Bill and Bob had already been performing locally as a duo, but once they had established their family foursome, the Cowsills took on more of a rock aesthetic. The band proved its mettle playing faithful covers of the hits of the day. Once the family relocated to Newport, Rhode Island, the group scored a regular gig at the local marina, Bannister’s Wharf. Even though in 1965 its most senior member Bill was a mere 17 years old (Barry was 11), the foursome impressed local audiences with their tight musicianship and peerless vocals. “We brothers were quite good,” says Bob. “That was our claim to fame: we could [cover] The Beatles; we could do them all.”
In Newport, Bill established a lifelong friendship with Robert “Waddy” Wachtel. Bob says that Waddy’s band was the local Rolling Stones to the Cowsill brothers’ Beatles. Wachtel would go on to become a regular fixture of Cowsills recordings throughout their 1960s run. “Waddy is family,” Susan says today. “He’s a brother.”
And while playing at a local Newport club called Dorian’s, the group caught its first big break. “In the audience one night was a guy from the Today Show,” Bob recalls. “This was back in the days when Hugh Downs and Barbara Walters were the co-hosts.” The Cowsills were invited to travel to New York City and perform on the live broadcast. “No one knew who we were,” Bob admits. “But they gave us 20 minutes. We were singing crazy cover songs and just being young.”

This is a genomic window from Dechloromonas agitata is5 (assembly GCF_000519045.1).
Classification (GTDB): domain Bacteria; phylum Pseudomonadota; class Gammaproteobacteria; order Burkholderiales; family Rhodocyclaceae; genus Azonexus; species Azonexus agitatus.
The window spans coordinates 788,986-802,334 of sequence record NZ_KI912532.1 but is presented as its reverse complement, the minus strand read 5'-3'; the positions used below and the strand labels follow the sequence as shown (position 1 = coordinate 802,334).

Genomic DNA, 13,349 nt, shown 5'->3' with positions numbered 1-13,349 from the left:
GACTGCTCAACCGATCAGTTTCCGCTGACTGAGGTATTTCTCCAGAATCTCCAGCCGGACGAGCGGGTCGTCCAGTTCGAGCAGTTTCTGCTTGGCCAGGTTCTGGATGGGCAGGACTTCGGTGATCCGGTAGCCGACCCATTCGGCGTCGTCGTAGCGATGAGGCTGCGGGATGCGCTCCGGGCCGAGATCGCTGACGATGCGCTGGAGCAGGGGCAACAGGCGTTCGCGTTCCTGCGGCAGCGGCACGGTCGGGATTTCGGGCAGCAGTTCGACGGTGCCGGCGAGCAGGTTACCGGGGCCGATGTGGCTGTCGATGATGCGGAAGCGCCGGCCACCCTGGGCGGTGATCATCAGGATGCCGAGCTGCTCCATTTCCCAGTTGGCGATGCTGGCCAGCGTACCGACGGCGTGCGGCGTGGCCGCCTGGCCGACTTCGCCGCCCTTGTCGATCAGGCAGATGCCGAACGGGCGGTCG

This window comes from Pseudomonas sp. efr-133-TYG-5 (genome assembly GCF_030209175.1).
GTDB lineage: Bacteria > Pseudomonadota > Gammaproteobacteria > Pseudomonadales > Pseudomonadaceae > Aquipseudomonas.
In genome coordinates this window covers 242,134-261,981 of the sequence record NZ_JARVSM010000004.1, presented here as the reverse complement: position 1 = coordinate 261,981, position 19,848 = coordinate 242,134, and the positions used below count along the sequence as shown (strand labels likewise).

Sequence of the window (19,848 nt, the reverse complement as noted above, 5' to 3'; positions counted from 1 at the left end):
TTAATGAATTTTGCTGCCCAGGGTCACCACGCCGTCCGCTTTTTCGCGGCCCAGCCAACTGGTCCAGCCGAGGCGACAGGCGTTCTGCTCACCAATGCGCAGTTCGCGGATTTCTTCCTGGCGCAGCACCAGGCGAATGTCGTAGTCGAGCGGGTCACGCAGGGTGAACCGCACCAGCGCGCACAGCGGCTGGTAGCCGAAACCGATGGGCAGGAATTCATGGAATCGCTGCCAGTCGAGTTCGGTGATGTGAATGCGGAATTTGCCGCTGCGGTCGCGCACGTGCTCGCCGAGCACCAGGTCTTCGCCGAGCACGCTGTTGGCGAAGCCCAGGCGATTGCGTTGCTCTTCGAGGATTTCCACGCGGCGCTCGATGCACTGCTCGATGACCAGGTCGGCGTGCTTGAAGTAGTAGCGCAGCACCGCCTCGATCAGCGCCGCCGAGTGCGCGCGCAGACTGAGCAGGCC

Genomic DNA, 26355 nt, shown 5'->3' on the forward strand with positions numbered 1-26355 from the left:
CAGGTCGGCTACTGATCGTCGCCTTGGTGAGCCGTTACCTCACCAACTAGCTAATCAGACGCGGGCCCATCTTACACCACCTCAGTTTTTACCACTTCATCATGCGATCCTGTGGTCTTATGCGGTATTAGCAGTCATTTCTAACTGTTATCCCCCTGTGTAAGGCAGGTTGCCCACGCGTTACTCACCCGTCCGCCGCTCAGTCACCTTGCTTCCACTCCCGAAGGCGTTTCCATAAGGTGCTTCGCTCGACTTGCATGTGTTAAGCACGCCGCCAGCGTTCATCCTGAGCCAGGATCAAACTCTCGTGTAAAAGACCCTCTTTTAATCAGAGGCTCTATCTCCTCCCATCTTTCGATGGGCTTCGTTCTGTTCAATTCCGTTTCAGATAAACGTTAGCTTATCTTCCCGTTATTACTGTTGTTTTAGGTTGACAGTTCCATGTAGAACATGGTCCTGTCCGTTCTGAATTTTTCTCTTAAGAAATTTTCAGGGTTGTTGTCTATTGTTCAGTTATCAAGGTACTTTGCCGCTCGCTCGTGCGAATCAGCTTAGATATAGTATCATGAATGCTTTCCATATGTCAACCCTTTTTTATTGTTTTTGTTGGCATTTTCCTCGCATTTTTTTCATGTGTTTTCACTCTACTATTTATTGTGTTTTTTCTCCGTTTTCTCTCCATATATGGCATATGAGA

Little sister Susan wasn’t yet a group member – she was all of five or six at the time – but she has vivid memories of The Cowsills’ television debut. “We all went up for the day,” she says. “It was a big day. And Barbara Walters was very cranky.”
Through that Today Show appearance, The Cowsills came to the attention of singer Johnny Nash. New York-based Nash, who’d score a worldwide hit seven years later with “I Can See Clearly Now,” had recently launched an independent record label, JoDa, with business partner Danny Sims. Though the Black-owned label’s primary focus was soul music, they signed the Cowsills foursome and released a single. “Everyone on the label but us was Black,” Bob says. “We were kind of an experiment.”
Both sides of the record – “All I Really Wanta Be is Me” and the flip, “And the Next Day Too” – were original songs composed by brothers Bill and Bob. “That record was when we first heard ourselves on the radio,” Bob recalls. “Our local station in Providence, WPRO, put it up against another newcomer, and the kids voted.” The Cowsills’ debut single crushed the competition, which Bob hastens to mention was another artist debut, “The Sounds of Silence” by Simon & Garfunkel.
Though popular locally, the JoDa record didn’t sell in great numbers. “They dropped us after that bombed,” Bob says. But it was a start.